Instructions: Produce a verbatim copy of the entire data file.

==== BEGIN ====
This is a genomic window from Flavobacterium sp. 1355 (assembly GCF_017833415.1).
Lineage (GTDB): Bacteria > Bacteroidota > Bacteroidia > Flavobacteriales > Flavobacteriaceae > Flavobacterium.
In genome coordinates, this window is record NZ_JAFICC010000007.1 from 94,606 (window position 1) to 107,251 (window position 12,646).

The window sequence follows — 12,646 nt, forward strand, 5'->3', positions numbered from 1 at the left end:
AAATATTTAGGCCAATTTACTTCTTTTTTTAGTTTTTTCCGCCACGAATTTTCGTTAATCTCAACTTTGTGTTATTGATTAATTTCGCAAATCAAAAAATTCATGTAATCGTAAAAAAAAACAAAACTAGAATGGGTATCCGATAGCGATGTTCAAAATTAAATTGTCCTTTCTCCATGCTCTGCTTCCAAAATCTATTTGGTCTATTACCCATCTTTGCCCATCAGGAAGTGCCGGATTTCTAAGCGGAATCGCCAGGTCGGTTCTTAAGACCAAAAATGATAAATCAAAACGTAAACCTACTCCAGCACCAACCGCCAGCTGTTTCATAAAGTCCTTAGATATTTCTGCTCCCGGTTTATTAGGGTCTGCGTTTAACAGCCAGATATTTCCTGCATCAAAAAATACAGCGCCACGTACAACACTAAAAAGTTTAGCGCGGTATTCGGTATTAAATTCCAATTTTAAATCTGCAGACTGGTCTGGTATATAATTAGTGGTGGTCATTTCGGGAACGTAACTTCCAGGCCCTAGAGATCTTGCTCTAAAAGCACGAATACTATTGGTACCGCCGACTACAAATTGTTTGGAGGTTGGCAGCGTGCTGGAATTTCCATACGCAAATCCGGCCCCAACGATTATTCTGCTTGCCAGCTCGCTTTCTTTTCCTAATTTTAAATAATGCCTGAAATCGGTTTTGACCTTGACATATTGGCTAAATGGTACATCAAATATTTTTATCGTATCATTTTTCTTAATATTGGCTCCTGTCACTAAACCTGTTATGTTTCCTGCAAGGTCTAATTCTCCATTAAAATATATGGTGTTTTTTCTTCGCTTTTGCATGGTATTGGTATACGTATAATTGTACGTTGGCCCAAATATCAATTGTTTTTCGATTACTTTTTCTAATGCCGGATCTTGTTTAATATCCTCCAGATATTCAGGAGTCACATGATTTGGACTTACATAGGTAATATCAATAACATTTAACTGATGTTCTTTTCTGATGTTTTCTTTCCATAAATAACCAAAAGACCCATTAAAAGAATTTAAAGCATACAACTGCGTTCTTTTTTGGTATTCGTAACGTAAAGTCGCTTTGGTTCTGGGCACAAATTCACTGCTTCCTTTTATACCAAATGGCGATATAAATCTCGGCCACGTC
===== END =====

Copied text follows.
This is a genomic window from Flavobacterium sp. 1355 (assembly GCF_017833415.1).
Lineage (GTDB): Bacteria > Bacteroidota > Bacteroidia > Flavobacteriales > Flavobacteriaceae > Flavobacterium.
In genome coordinates, this window is record NZ_JAFICC010000007.1 from 94,606 (window position 1) to 107,251 (window position 12,646).

The window sequence follows — 12,646 nt, forward strand, 5'->3', positions numbered from 1 at the left end:
AAATATTTAGGCCAATTTACTTCTTTTTTTAGTTTTTTCCGCCACGAATTTTCGTTAATCTCAACTTTGTGTTATTGATTAATTTCGCAAATCAAAAAATTCATGTAATCGTAAAAAAAAACAAAACTAGAATGGGTATCCGATAGCGATGTTCAAAATTAAATTGTCCTTTCTCCATGCTCTGCTTCCAAAATCTATTTGGTCTATTACCCATCTTTGCCCATCAGGAAGTGCCGGATTTCTAAGCGGAATCGCCAGGTCGGTTCTTAAGACCAAAAATGATAAATCAAAACGTAAACCTACTCCAGCACCAACCGCCAGCTGTTTCATAAAGTCCTTAGATATTTCTGCTCCCGGTTTATTAGGGTCTGCGTTTAACAGCCAGATATTTCCTGCATCAAAAAATACAGCGCCACGTACAACACTAAAAAGTTTAGCGCGGTATTCGGTATTAAATTCCAATTTTAAATCTGCAGACTGGTCTGGTATATAATTAGTGGTGGTCATTTCGGGAACGTAACTTCCAGGCCCTAGAGATCTTGCTCTAAAAGCACGAATACTATTGGTACCGCCGACTACAAATTGTTTGGAGGTTGGCAGCGTGCTGGAATTTCCATACGCAAATCCGGCCCCAACGATTATTCTGCTTGCCAGCTCGCTTTCTTTTCCTAATTTTAAATAATGCCTGAAATCGGTTTTGACCTTGACATATTGGCTAAATGGTACATCAAATATTTTTATCGTATCATTTTTCTTAATATTGGCTCCTGTCACTAAACCTGTTATGTTTCCTGCAAGGTCTAATTCTCCATTAAAATATATGGTGTTTTTTCTTCGCTTTTGCATGGTATTGGTATACGTATAATTGTACGTTGGCCCAAATATCAATTGTTTTTCGATTACTTTTTCTAATGCCGGATCTTGTTTAATATCCTCCAGATATTCAGGAGTCACATGATTTGGACTTACATAGGTAATATCAATAACATTTAACTGATGTTCTTTTCTGATGTTTTCTTTCCATAAATAACCAAAAGACCCATTAAAAGAATTTAAAGCATACAACTGCGTTCTTTTTTGGTATTCGTAACGTAAAGTCGCTTTGGTTCTGGGCACAAATTCACTGCTTCCTTTTATACCAAATGGCGATATAAATCTCGGCCACGTC